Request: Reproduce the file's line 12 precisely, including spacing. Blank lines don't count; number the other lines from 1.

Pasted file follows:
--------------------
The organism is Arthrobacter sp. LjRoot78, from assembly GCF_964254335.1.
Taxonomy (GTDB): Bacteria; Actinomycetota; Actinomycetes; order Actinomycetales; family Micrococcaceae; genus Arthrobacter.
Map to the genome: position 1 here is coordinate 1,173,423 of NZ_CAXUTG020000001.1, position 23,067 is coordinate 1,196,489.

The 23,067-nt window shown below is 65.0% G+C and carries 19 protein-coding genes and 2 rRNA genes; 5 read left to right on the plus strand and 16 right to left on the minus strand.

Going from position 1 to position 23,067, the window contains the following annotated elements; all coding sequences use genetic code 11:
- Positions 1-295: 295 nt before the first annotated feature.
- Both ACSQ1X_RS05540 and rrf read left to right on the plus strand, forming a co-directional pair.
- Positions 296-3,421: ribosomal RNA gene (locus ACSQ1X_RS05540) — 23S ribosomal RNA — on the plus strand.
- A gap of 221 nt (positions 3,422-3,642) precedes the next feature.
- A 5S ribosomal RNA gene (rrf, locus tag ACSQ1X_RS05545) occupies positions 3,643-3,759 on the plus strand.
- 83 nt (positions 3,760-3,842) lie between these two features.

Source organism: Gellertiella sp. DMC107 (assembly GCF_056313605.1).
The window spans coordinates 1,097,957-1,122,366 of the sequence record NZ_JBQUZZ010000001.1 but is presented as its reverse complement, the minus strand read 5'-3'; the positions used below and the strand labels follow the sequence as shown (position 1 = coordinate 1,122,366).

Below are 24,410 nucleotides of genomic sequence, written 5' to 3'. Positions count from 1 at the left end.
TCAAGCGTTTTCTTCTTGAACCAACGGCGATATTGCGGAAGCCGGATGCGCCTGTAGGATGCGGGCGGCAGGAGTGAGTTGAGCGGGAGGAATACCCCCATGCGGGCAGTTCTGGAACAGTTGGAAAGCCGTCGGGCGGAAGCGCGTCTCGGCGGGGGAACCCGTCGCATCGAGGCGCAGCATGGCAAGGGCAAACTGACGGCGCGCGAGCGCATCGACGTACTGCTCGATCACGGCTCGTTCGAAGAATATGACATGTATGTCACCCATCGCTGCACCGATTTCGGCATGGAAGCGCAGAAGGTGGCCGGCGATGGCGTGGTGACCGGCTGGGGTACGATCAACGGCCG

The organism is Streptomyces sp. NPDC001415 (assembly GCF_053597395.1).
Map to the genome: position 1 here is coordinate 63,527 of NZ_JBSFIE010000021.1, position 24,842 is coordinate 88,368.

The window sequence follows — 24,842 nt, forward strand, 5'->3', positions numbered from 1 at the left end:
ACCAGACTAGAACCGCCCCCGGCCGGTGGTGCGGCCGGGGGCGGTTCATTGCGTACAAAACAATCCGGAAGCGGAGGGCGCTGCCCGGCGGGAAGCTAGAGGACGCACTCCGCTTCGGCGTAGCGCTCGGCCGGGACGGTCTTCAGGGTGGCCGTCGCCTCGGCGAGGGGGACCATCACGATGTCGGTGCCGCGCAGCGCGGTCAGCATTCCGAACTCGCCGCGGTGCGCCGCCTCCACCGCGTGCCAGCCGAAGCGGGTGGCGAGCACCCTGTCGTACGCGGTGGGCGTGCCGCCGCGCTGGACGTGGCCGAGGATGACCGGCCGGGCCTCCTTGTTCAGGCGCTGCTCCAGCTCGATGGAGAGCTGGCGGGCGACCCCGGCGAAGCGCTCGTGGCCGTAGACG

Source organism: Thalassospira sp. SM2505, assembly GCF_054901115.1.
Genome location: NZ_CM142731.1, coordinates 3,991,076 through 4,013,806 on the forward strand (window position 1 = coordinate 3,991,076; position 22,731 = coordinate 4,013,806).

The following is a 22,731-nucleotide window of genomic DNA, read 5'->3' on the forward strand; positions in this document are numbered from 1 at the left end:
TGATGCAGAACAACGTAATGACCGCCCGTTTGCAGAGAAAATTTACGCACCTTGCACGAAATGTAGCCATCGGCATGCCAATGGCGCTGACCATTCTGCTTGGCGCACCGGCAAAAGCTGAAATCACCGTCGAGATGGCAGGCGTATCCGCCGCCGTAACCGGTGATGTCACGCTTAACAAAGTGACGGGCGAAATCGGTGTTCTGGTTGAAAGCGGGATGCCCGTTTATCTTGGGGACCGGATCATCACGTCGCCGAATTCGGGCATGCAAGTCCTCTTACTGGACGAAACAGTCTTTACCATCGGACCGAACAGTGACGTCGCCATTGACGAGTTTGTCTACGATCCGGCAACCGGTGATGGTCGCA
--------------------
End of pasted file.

Source organism: Gellertiella sp. DMC107 (assembly GCF_056313605.1).